Israeli film-maker Claudia Levin focuses on the dispossessed in her documentary, ‘Bums – Go Home’
Photos: A still from the documentary; Claudia Levin
By Shevlin Sebastian
In 2011, social activist Claudia Levin came across a camp in her hometown of Tel Aviv where 2000 people were living in poverty.
“It was called the Lewinsky Garden Tent Camp,” says Claudia. “The media had ignored them, and many people in Tel Aviv did not know that such a place existed.”
Armed with a camera, Claudia spent several days there. And she was shocked to find that there were all sorts of people, ranging in age from 16 to 70.
“There were drug addicts, people suffering from sexually transmitted diseases, sex workers, victims of domestic violence, and the homeless,” says Claudia. “Some of them had lived for 40 years on the streets. There were also asylum-seekers from Sudan and Ethiopia. But the most interesting aspect was they all enjoyed a sense of community, even though they had nothing.”
Nevertheless, the film is an honest and unflinching look at the defeated people of society.
There is Rotem who had been a prostitute since the age of 11. She also takes drugs. And she walks around, with calipers, because of a damaged leg. She looks at the camera and says, “What can I do to get some peace of mind?”
Natan is pictured on a hospital bed where he tells the doctor that he had taken the drug cathinone for three days. “Then I threw myself into traffic at Levinsky Street,” he says. “I wanted to commit suicide.”
Meanwhile, the police think these are lazy and irresponsible people, who don't want to work.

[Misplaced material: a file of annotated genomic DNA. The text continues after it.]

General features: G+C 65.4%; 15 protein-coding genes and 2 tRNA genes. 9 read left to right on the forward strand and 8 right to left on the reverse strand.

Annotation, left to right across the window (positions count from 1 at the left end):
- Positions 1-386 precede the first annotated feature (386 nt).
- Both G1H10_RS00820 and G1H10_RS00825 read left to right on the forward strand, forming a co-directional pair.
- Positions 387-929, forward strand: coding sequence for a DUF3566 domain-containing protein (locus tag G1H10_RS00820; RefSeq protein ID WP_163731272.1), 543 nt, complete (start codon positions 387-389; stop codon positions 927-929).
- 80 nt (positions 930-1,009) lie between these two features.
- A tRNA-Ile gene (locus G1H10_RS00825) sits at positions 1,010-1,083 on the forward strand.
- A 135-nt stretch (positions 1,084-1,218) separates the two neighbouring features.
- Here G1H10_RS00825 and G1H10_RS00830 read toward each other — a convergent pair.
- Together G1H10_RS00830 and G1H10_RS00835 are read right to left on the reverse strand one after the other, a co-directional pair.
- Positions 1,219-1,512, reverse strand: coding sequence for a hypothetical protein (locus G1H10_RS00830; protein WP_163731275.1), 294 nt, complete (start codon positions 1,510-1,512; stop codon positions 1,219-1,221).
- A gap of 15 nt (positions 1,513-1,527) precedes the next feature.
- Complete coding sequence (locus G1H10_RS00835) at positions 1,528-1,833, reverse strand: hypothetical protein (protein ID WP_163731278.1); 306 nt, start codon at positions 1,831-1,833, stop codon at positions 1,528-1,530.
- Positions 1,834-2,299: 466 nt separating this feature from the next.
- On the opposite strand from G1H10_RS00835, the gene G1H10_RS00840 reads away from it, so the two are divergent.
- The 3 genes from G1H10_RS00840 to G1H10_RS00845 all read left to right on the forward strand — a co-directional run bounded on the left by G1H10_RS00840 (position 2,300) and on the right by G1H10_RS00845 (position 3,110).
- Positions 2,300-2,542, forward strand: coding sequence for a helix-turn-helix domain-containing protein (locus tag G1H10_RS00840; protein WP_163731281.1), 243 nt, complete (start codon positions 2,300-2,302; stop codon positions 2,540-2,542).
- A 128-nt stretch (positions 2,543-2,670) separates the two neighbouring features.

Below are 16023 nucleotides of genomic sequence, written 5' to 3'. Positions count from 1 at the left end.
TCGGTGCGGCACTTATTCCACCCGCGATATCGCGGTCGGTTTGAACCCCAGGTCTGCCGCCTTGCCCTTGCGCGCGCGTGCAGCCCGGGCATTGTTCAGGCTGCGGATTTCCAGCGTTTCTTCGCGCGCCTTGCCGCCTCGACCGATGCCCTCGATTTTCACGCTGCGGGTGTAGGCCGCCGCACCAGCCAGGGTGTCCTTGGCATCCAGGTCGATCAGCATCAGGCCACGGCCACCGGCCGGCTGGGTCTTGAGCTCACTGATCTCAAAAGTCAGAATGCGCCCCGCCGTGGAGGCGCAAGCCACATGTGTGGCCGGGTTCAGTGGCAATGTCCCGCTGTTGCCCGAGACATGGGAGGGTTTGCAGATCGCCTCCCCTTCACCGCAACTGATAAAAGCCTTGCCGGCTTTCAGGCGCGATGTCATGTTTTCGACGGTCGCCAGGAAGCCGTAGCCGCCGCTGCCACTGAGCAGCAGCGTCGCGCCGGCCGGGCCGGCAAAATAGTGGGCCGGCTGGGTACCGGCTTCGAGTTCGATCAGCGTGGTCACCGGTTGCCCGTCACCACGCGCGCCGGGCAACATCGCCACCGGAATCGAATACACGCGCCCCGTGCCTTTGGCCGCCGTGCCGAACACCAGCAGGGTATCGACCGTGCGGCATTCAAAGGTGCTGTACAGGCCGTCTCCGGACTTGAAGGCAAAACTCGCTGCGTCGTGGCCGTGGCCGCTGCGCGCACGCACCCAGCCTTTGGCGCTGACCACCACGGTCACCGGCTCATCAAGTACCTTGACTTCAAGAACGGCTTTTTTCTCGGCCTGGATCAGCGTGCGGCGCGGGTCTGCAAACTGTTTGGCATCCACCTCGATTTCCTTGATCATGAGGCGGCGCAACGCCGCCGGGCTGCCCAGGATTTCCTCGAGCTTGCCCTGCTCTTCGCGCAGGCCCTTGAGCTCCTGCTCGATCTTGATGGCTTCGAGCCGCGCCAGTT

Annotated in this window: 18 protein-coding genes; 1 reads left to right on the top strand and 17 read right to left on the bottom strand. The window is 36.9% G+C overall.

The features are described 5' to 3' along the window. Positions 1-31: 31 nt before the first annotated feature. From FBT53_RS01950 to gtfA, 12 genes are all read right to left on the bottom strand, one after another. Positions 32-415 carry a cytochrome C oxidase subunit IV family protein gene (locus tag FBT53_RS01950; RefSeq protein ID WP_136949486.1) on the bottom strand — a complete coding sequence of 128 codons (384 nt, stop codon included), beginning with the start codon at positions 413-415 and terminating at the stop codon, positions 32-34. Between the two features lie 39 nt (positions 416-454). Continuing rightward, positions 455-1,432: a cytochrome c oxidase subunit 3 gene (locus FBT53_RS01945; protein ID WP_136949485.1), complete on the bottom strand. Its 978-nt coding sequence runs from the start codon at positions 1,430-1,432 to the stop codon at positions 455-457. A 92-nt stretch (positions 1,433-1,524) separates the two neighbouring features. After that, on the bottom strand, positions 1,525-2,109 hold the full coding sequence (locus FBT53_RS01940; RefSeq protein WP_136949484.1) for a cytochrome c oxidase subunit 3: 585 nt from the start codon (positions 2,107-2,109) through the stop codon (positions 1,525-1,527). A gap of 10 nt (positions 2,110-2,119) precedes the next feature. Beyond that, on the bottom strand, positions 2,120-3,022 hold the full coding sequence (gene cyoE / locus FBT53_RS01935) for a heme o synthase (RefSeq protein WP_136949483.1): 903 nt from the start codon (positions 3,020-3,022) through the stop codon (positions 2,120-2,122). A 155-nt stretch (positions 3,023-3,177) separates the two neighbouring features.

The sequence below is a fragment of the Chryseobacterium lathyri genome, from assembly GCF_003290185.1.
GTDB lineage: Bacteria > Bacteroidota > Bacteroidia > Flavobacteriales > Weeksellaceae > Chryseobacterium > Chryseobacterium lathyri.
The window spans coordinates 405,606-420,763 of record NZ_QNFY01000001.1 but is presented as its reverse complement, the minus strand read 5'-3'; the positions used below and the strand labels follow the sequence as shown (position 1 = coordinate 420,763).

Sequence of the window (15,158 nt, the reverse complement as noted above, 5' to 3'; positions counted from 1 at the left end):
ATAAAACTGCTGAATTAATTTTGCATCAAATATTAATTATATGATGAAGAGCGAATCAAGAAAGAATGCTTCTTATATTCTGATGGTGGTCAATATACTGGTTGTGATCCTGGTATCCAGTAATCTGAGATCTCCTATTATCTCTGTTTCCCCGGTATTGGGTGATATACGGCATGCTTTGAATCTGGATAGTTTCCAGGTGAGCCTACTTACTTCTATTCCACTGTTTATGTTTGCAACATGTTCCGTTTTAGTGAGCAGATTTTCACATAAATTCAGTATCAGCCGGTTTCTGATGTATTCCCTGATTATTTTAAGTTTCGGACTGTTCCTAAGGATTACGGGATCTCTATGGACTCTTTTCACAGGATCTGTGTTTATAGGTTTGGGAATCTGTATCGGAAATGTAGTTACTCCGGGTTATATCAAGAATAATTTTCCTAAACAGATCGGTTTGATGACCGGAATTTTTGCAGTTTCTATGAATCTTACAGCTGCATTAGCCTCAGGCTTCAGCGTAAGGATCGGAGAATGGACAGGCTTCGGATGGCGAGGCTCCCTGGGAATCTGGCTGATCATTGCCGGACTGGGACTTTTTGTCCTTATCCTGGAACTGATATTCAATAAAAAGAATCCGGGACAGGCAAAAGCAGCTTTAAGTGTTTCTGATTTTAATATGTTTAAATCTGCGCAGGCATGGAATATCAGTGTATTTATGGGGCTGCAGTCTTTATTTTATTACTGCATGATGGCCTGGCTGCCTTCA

“I told them, 'Guys, they are not like you and me',” says Claudia. “They don't do what we do. If we get up in the morning, we will wash our face and brush our teeth. But they will not do that. Firstly, they are trying to get some money, so that they can buy something to eat. So their mind-set is different. It is a parallel world.”
In the end, the police dismantle the camp. As they were doing so, one woman shouted, “You destroyed the only good thing in our neighbourhood.” Another man said, “Eight cops to arrest one girl: shame on you.” Later, the group gathers in a park, and one of them says, “We have to be strong. If not, we will be lost.”
Claudia became an advisor and confidant. “I told them they should get off the streets,” she says, at the Cinepolis, Kochi, where her documentary was being shown. “They should be aware of their rights, and try to get help from the government.”
But that turned out to be disappointing. “Very quickly it became clear that the bureaucracy did not have the ability nor the sensitivity to take care of street people,” says Claudia.
That was also the case with municipal inspectors, police, and workers at mental-care clinics and hospitals. “All of them were working independently of each another,” says Claudia. “Not only is there no single organisation to coordinate the care of the needy, they tended to compete with each other.”
So, she went to the Knesset and showed her documentary, 'Bums – Go Home' to the law-makers, to make them aware of the situation. “But they only said that they did not have any money to provide help,” she says.
However, by the end of the 56-minute film there are a few who manage to get jobs and a place to stay. “So, there are some positive stories,” says a smiling Claudia. “I am happy that I played a small part in this.”
(Published in The New Indian Express, Kochi and Thiruvananthapuram)